III. a copolymer of N-vinylpyrrolidone with
vinyl esters of mono- or dibasic carboxylic acids of up to 6 carbon atoms,
(meth)acrylic esters of mono- and dihydric alcohols of up to 6 carbon atoms,
maleic, fumaric, crotonic acid or
styrene, and
(d) a latent curing agent comprising a salt of
I. a diamine of the formula H2 N--CH2 --R--NH2, or H2 N--R--CH2 --R--NH2 wherein R is a member selected from the group consisting essentially of
an unsubstituted C4-9 -alkylene residue, or a C4-9 -alkylene residue substituted by oxygen,
an unsubstituted C6-9 -cyclo-alkylene residue, or a C6-9 -cyclo-alkylene residue substituted by oxygen, and
a C7-9 -arylkylene residue, with
II. an aliphatic, cycloaliphatic, or aromatic mono- or dicarboxylic acids of up to 12 carbon atoms, said latent curing agent exhibiting curing properties only in the presence of an alkaline agent.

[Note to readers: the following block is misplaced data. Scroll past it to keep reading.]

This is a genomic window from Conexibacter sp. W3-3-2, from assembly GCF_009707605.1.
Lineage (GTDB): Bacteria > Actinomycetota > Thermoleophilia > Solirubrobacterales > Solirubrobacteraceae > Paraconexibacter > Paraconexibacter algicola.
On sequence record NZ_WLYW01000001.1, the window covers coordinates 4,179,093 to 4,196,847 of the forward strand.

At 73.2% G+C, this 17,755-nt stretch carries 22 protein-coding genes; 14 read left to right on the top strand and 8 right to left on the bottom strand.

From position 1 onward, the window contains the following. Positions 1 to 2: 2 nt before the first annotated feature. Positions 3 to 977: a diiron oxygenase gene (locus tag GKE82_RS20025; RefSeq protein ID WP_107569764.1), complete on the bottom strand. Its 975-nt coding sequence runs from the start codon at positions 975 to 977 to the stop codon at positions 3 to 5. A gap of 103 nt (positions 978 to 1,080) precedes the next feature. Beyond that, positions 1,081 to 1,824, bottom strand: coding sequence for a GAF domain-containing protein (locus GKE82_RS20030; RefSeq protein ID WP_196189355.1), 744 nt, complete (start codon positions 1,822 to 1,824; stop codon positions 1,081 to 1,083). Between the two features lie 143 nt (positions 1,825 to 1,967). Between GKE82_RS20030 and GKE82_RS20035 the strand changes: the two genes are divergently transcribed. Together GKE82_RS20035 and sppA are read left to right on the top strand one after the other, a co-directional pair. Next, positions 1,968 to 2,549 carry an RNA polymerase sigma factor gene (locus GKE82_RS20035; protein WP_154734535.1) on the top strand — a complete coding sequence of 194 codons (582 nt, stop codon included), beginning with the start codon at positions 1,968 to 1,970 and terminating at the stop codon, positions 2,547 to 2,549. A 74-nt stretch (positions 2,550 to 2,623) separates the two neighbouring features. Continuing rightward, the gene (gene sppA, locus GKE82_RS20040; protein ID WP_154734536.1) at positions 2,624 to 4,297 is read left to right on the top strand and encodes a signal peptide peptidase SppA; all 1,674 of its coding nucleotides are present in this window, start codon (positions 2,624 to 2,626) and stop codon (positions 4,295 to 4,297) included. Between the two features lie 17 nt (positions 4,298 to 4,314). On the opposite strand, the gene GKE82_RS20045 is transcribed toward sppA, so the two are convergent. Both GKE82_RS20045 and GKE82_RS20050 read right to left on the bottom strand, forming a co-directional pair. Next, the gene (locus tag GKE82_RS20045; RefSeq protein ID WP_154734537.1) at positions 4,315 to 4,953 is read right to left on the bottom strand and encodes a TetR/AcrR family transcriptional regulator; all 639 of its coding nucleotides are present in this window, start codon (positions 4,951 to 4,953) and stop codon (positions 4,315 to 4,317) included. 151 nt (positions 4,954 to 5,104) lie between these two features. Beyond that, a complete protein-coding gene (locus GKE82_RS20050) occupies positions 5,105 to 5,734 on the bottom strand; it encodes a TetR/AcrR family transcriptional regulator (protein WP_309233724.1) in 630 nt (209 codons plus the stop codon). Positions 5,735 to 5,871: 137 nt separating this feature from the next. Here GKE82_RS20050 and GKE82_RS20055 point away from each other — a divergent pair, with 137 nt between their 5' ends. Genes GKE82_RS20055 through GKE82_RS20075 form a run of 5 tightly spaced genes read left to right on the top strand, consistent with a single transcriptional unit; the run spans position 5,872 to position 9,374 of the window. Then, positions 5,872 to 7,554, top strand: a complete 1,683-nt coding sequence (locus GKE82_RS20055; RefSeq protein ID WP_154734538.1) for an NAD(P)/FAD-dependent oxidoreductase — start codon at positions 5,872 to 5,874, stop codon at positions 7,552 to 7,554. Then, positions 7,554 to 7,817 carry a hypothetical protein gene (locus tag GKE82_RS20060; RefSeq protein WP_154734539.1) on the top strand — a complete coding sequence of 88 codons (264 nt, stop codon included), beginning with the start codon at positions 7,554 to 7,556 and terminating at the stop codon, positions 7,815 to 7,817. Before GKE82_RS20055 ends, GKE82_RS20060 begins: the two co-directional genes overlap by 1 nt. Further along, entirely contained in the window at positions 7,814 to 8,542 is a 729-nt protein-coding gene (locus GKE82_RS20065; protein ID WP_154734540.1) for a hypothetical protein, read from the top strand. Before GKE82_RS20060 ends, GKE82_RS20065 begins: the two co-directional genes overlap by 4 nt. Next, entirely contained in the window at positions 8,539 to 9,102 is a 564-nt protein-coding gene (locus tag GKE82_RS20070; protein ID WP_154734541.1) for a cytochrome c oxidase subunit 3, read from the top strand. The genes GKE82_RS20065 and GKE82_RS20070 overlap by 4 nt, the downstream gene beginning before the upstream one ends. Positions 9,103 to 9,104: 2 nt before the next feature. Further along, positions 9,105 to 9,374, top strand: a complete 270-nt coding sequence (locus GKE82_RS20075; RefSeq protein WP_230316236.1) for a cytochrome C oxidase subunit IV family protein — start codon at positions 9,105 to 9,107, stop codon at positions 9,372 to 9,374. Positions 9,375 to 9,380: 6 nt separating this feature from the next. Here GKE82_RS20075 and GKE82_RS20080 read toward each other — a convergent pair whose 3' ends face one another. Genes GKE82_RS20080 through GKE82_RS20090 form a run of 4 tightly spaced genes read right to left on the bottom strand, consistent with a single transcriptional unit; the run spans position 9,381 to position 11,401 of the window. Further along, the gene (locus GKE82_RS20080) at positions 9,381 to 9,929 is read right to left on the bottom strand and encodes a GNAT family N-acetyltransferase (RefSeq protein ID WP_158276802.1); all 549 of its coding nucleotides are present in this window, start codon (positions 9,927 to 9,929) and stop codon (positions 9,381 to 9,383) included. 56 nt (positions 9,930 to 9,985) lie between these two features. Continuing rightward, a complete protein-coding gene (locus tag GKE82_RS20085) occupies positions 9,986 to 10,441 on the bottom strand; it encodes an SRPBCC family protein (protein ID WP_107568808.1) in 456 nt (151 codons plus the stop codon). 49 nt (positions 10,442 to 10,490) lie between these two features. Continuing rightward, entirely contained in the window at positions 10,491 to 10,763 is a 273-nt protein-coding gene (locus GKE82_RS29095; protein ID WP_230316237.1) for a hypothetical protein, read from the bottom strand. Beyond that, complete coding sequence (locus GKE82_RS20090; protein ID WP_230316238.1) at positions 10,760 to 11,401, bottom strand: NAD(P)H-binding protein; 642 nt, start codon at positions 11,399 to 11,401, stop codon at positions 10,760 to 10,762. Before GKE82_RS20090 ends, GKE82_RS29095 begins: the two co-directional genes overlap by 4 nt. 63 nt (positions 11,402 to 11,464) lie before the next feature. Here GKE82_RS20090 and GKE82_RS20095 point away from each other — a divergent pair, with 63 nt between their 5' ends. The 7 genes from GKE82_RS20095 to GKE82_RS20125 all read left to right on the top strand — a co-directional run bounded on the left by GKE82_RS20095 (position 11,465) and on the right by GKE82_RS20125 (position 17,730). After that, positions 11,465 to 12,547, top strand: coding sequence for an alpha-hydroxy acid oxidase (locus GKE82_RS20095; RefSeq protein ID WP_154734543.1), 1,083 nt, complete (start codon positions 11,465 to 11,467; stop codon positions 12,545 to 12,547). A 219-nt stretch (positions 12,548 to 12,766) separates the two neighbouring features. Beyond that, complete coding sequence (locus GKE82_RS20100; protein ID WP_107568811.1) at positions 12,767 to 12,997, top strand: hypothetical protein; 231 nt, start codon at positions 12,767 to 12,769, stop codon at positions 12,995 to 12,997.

2. An epoxy resin-diammonium salt emulsion according to claim 1, wherein the polyvinyl alcohol component of the emulsifier has a molecular weight of 10,000-100,000.
3. An epoxy resin-diammonium salt emulsion according to claim 2, wherein the polyvinyl alcohol is present in a quantity of 0.5-40%.
4. An epoxy resin-diammonium salt emulsion according to claim 1, wherein the dicarboxylic acid component of the latent curing agent is phthalic acid, tartaric acid, adipic acid, oxalic acid, acetic acid or formic acid or their mixture.
5. An epoxy resin-diammonium salt emulsion according to claim 1, wherein the diamine component of the latent curing agent is a cyclic diamine of 8 or 9 carbon atoms.
6. An epoxy resin-diammonium salt emulsion according to claim 5, wherein the diamine component is isophoronediamine.
7. An epoxy resin-diammonium salt emulsion according to claim 1, wherein the diamine component of the latent curing agent is an aliphatic diamine of 6-9 carbon atoms substituted by 1-3 methyl groups.
8. An epoxy resin-diammonium salt emulsion according to claim 7, wherein the aliphatic diamine is 2,2,4- or 2,4,4-trimethylhexamethylenediamine.
9. An epoxy resin-diammonium salt emulsion according to claim 7, wherein the aliphatic diamine is 2-methylpentamethylenediamine.